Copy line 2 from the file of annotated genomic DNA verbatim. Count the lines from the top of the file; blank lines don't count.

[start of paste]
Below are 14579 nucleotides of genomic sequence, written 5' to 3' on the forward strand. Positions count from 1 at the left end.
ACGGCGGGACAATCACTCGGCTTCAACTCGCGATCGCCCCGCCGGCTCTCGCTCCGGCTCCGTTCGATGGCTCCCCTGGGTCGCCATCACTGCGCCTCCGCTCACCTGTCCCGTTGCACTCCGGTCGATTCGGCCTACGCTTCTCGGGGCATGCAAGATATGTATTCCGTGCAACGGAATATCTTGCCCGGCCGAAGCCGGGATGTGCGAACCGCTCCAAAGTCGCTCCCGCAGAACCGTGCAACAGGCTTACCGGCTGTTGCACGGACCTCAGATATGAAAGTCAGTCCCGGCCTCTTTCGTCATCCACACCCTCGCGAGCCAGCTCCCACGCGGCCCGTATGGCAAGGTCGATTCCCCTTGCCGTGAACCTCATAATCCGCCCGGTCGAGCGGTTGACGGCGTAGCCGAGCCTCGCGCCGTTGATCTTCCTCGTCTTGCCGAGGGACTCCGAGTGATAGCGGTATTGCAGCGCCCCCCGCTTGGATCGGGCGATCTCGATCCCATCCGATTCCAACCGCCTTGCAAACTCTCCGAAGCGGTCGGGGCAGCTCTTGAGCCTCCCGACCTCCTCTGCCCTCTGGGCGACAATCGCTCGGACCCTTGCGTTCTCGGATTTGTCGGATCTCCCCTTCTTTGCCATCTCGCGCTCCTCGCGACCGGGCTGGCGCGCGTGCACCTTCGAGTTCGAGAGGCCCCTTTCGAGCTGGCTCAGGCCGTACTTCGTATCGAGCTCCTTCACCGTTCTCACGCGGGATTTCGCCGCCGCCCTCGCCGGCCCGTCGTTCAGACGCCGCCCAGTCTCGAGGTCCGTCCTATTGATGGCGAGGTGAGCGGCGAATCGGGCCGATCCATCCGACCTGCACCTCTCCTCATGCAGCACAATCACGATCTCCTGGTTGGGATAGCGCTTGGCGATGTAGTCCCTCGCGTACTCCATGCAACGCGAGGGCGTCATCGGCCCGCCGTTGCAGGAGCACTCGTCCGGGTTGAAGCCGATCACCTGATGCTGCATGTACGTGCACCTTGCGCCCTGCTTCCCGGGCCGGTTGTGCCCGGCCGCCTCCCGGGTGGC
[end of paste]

ACGGCGGGACAATCACTCGGCTTCAACTCGCGATCGCCCCGCCGGCTCTCGCTCCGGCTCCGTTCGATGGCTCCCCTGGGTCGCCATCACTGCGCCTCCGCTCACCTGTCCCGTTGCACTCCGGTCGATTCGGCCTACGCTTCTCGGGGCATGCAAGATATGTATTCCGTGCAACGGAATATCTTGCCCGGCCGAAGCCGGGATGTGCGAACCGCTCCAAAGTCGCTCCCGCAGAACCGTGCAACAGGCTTACCGGCTGTTGCACGGACCTCAGATATGAAAGTCAGTCCCGGCCTCTTTCGTCATCCACACCCTCGCGAGCCAGCTCCCACGCGGCCCGTATGGCAAGGTCGATTCCCCTTGCCGTGAACCTCATAATCCGCCCGGTCGAGCGGTTGACGGCGTAGCCGAGCCTCGCGCCGTTGATCTTCCTCGTCTTGCCGAGGGACTCCGAGTGATAGCGGTATTGCAGCGCCCCCCGCTTGGATCGGGCGATCTCGATCCCATCCGATTCCAACCGCCTTGCAAACTCTCCGAAGCGGTCGGGGCAGCTCTTGAGCCTCCCGACCTCCTCTGCCCTCTGGGCGACAATCGCTCGGACCCTTGCGTTCTCGGATTTGTCGGATCTCCCCTTCTTTGCCATCTCGCGCTCCTCGCGACCGGGCTGGCGCGCGTGCACCTTCGAGTTCGAGAGGCCCCTTTCGAGCTGGCTCAGGCCGTACTTCGTATCGAGCTCCTTCACCGTTCTCACGCGGGATTTCGCCGCCGCCCTCGCCGGCCCGTCGTTCAGACGCCGCCCAGTCTCGAGGTCCGTCCTATTGATGGCGAGGTGAGCGGCGAATCGGGCCGATCCATCCGACCTGCACCTCTCCTCATGCAGCACAATCACGATCTCCTGGTTGGGATAGCGCTTGGCGATGTAGTCCCTCGCGTACTCCATGCAACGCGAGGGCGTCATCGGCCCGCCGTTGCAGGAGCACTCGTCCGGGTTGAAGCCGATCACCTGATGCTGCATGTACGTGCACCTTGCGCCCTGCTTCCCGGGCCGGTTGTGCCCGGCCGCCTCCCGGGTGGC